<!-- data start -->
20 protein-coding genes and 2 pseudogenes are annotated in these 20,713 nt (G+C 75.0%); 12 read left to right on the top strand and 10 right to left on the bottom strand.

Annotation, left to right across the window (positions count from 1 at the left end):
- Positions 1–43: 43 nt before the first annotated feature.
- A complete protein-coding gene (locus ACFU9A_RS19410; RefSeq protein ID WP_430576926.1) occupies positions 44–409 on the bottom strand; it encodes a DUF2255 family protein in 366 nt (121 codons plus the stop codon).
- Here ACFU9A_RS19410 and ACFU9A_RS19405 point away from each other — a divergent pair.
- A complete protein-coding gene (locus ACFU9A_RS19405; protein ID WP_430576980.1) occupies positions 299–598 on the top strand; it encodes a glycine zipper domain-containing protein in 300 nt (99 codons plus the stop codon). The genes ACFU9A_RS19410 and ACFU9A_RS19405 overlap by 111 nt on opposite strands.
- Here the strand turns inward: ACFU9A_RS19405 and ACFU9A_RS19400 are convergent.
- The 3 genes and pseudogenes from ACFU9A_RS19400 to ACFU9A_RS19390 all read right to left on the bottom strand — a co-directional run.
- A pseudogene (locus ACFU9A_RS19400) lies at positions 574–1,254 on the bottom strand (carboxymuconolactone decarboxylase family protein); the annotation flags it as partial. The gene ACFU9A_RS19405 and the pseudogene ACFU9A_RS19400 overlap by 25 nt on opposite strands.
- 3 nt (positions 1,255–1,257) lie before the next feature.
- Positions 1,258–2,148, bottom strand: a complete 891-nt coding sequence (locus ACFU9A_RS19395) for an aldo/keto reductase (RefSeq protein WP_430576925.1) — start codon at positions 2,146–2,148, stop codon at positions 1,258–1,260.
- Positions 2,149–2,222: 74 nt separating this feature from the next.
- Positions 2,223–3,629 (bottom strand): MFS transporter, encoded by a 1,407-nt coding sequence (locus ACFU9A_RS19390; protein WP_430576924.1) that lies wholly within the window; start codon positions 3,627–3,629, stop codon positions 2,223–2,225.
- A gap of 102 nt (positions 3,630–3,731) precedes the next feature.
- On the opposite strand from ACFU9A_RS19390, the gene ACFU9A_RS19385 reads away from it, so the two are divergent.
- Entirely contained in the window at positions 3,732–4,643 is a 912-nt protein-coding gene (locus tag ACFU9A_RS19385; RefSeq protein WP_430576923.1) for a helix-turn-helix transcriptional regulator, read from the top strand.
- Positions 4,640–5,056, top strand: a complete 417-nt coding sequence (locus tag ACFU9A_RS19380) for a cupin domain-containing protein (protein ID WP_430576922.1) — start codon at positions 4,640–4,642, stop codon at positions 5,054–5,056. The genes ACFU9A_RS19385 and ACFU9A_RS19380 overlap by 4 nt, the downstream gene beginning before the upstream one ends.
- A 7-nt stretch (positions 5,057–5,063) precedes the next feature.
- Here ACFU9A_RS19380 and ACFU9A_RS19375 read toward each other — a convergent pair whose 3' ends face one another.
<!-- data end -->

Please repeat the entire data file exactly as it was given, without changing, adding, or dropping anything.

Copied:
20 protein-coding genes and 2 pseudogenes are annotated in these 20,713 nt (G+C 75.0%); 12 read left to right on the top strand and 10 right to left on the bottom strand.

Annotation, left to right across the window (positions count from 1 at the left end):
- Positions 1–43: 43 nt before the first annotated feature.
- A complete protein-coding gene (locus ACFU9A_RS19410; RefSeq protein ID WP_430576926.1) occupies positions 44–409 on the bottom strand; it encodes a DUF2255 family protein in 366 nt (121 codons plus the stop codon).
- Here ACFU9A_RS19410 and ACFU9A_RS19405 point away from each other — a divergent pair.
- A complete protein-coding gene (locus ACFU9A_RS19405; protein ID WP_430576980.1) occupies positions 299–598 on the top strand; it encodes a glycine zipper domain-containing protein in 300 nt (99 codons plus the stop codon). The genes ACFU9A_RS19410 and ACFU9A_RS19405 overlap by 111 nt on opposite strands.
- Here the strand turns inward: ACFU9A_RS19405 and ACFU9A_RS19400 are convergent.
- The 3 genes and pseudogenes from ACFU9A_RS19400 to ACFU9A_RS19390 all read right to left on the bottom strand — a co-directional run.
- A pseudogene (locus ACFU9A_RS19400) lies at positions 574–1,254 on the bottom strand (carboxymuconolactone decarboxylase family protein); the annotation flags it as partial. The gene ACFU9A_RS19405 and the pseudogene ACFU9A_RS19400 overlap by 25 nt on opposite strands.
- 3 nt (positions 1,255–1,257) lie before the next feature.
- Positions 1,258–2,148, bottom strand: a complete 891-nt coding sequence (locus ACFU9A_RS19395) for an aldo/keto reductase (RefSeq protein WP_430576925.1) — start codon at positions 2,146–2,148, stop codon at positions 1,258–1,260.
- Positions 2,149–2,222: 74 nt separating this feature from the next.
- Positions 2,223–3,629 (bottom strand): MFS transporter, encoded by a 1,407-nt coding sequence (locus ACFU9A_RS19390; protein WP_430576924.1) that lies wholly within the window; start codon positions 3,627–3,629, stop codon positions 2,223–2,225.
- A gap of 102 nt (positions 3,630–3,731) precedes the next feature.
- On the opposite strand from ACFU9A_RS19390, the gene ACFU9A_RS19385 reads away from it, so the two are divergent.
- Entirely contained in the window at positions 3,732–4,643 is a 912-nt protein-coding gene (locus tag ACFU9A_RS19385; RefSeq protein WP_430576923.1) for a helix-turn-helix transcriptional regulator, read from the top strand.
- Positions 4,640–5,056, top strand: a complete 417-nt coding sequence (locus tag ACFU9A_RS19380) for a cupin domain-containing protein (protein ID WP_430576922.1) — start codon at positions 4,640–4,642, stop codon at positions 5,054–5,056. The genes ACFU9A_RS19385 and ACFU9A_RS19380 overlap by 4 nt, the downstream gene beginning before the upstream one ends.
- A 7-nt stretch (positions 5,057–5,063) precedes the next feature.
- Here ACFU9A_RS19380 and ACFU9A_RS19375 read toward each other — a convergent pair whose 3' ends face one another.